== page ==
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Texas Track Coach Bev Kearney to step down – Six-time NCAA championship-winning coach says investigation into 2002 relationship prompts her decision

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11th Apr 2013

By Randy Riggs, American-Statesman Staff

Bev Kearney, who has led the University of Texas women’s track and field team to six national championships since arriving in 1993, told the American-Statesman on Saturday that she has chosen to resign after being placed on paid leave in November.

During an exclusive interview with the American-Statesman at the office of her attorney, Kearney said her decision to resign was tied to an investigation that UT officials began this past fall. At that time, university officials received information that Kearney engaged in what she called a “consensual intimate relationship” with an “adult student-athlete” that began in July of 2002 and ended months later after Kearney suffered critical spinal injuries in a Dec. 26, 2002, automobile accident.

Kearney said the student-athlete, whom she declined to identify, reported the relationship to UT officials in October, triggering the investigation that led to Kearney being placed on the paid leave that was announced Nov. 12. In announcing Kearney’s leave, UT offered no detailed reasons for the move.

Kearney, 55, said her life since has been “indescribable.” During a roughly 45-minute interview in a conference room in the offices of Derek A. Howard, her attorney, Kearney kept her composure but spoke in a quiet voice that occasionally wavered.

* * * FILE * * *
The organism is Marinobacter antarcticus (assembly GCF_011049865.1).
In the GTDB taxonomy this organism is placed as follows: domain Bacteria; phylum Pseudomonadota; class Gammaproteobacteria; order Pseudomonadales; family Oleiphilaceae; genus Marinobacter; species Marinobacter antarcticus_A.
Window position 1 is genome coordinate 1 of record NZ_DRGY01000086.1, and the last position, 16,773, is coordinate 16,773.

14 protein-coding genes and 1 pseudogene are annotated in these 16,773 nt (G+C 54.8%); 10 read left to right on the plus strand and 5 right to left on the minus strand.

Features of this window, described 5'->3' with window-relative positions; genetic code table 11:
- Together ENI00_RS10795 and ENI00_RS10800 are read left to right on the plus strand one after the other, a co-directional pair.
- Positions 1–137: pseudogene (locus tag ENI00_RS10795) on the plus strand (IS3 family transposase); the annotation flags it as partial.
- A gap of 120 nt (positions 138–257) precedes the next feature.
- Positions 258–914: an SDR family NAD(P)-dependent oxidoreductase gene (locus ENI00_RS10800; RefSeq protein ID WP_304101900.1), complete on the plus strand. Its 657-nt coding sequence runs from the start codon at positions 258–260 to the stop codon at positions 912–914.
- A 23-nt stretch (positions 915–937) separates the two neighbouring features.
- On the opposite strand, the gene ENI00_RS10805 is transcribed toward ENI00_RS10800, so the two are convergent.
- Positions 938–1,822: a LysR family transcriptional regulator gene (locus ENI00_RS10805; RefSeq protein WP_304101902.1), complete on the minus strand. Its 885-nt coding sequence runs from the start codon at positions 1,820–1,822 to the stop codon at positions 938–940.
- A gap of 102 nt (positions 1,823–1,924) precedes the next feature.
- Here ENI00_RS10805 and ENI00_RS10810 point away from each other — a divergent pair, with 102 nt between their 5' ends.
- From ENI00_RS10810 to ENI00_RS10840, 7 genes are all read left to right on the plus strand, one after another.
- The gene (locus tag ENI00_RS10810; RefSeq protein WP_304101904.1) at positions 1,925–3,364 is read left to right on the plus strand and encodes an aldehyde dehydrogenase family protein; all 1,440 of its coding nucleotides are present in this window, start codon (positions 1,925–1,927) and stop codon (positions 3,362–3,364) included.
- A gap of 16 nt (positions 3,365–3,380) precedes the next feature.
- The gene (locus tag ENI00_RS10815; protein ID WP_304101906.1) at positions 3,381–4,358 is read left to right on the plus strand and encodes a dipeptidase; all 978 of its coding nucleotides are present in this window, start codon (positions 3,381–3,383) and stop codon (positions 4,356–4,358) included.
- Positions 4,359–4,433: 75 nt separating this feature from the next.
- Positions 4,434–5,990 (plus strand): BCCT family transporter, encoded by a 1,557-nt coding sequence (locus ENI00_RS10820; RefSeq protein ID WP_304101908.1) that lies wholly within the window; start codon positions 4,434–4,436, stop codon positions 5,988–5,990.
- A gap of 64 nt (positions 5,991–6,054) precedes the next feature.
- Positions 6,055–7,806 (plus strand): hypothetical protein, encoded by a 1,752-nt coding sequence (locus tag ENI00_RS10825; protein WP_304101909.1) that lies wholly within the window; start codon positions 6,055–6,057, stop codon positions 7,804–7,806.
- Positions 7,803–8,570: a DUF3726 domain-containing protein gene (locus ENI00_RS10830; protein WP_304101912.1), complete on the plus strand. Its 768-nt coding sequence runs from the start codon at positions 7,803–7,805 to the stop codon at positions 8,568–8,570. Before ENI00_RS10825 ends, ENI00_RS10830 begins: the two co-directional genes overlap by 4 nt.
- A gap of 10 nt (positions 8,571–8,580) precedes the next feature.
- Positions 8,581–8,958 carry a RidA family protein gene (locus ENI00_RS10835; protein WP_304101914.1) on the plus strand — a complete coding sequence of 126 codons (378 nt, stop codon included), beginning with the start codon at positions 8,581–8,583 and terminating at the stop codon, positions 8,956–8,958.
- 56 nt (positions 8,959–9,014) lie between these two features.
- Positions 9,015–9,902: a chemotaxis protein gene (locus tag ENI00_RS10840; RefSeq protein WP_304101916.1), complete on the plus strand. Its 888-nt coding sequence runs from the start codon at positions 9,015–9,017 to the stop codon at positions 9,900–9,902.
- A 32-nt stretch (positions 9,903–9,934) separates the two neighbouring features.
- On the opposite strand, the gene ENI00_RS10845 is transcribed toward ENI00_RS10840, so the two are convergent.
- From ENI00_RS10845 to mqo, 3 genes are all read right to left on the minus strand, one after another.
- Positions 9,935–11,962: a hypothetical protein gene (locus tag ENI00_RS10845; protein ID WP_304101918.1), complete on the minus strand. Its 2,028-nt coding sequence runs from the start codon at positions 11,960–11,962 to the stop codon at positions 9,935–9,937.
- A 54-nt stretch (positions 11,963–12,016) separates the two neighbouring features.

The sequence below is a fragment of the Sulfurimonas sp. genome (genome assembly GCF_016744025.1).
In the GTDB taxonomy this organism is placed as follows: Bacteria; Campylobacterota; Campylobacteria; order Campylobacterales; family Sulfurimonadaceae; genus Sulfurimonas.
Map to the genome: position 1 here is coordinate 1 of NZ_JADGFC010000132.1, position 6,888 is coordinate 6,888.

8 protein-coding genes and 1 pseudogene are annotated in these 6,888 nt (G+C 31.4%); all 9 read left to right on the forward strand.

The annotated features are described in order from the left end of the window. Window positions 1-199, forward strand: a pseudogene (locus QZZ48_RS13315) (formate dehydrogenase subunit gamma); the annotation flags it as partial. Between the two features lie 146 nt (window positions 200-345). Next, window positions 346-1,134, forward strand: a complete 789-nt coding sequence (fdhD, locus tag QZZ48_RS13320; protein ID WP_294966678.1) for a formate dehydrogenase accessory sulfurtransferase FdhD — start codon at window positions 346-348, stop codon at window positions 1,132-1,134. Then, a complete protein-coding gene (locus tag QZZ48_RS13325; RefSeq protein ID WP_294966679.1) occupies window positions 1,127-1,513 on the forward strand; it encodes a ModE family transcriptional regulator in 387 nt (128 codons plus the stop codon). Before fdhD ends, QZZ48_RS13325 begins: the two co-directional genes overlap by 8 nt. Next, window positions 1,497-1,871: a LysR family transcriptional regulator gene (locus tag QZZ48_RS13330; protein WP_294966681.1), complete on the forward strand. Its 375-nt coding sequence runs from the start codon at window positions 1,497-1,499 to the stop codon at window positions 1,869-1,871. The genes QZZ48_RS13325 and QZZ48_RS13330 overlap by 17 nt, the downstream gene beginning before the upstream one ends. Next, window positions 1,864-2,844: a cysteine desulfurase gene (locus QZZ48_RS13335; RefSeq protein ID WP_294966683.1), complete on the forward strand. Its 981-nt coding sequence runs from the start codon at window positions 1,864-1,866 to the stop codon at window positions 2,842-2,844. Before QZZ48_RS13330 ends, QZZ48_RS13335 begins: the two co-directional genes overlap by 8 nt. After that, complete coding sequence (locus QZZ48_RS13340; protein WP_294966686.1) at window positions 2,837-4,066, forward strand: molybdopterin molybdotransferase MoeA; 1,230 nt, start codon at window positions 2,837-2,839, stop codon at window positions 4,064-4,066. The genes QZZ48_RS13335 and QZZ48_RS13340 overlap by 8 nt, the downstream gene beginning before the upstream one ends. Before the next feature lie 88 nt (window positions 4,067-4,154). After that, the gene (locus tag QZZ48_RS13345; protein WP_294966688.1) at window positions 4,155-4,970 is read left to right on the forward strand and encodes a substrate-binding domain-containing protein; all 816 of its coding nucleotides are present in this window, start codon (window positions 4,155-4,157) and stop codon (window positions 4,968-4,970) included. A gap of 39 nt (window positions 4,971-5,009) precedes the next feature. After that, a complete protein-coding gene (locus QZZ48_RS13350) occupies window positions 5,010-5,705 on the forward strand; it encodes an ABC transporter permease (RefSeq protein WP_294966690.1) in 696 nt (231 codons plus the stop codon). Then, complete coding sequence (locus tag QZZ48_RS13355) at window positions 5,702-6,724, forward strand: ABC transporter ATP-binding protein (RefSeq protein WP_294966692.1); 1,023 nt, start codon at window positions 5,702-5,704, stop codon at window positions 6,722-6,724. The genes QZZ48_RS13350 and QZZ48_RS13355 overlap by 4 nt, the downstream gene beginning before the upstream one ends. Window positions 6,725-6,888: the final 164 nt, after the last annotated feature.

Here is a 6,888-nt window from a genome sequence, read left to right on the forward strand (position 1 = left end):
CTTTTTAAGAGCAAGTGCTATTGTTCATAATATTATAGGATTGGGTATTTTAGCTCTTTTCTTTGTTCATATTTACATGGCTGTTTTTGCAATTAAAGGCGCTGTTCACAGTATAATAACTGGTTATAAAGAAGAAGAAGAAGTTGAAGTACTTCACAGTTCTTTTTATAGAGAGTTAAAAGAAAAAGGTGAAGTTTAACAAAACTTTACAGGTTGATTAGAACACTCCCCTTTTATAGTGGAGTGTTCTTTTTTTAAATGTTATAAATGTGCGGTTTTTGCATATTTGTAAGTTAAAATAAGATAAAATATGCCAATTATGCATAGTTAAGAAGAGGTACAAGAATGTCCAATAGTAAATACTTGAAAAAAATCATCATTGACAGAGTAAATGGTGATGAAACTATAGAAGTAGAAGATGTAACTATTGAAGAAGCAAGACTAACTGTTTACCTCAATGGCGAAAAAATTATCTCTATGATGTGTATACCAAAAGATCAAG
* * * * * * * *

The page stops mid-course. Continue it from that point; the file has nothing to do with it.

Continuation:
“You destroy yourself. You start questioning how could you make such a judgment,” she said. “How could you make such an error after all the years? You can get consumed (by it).

“But I had to go back and say, ‘God, if this is the pattern that you choose for me to find peace of mind, if this is what I need to go through to in order to do that, let me not make it about anybody else, but revert it back to me.’ It’s been a difficult challenge for me simply because I have to forgive myself for making an error. I didn’t commit a crime, but I displayed poor judgment.”

In a statement provided to the American-Statesman, Howard said, “We believe that Ms. Kearney has been subjected to a double standard and has received far harsher punishment than that being given to her male counter-parts who have engaged in similar conduct.”

“It is a shame,” Howard added, “that this remarkably talented female African-American coach, who has devoted her life to helping others, is being bullied and scapegoated by the University of Texas.”

Howard and Kearney declined to discuss any legal action they might pursue.

“I don’t think that’s important to be discussing at this point in time,” Kearney said. “It’s not something I want to delve into right now.”

Her base salary at the time of the leave of absence was about $270,000.

UT said in a statement late Saturday night that assistant coach Rose Brimmer will serve as the interim head coach until a successor to Kearney is found. UT said assistant coach Stephen Sisson also will take on expanded duties.

Howard said at the time of her relationship with the student-athlete, Kearney unknowingly violated a university rule implemented the previous year. The rule states that UT faculty or staff members in supervisory positions must report any consensual relationship with an “employee, student and/or student employee who is directly supervised, taught, evaluated or advised by that employee.”

The provision in UT’s Handbook of Operating Procedures notes, “In the event that a consensual relationship exists or begins to develop, the individual in the supervisory, teaching or advisory position shall immediately notify his or her immediate supervisor of the relationship and cooperate with that supervisor in making the arrangements necessary to resolve the conflict of interest.”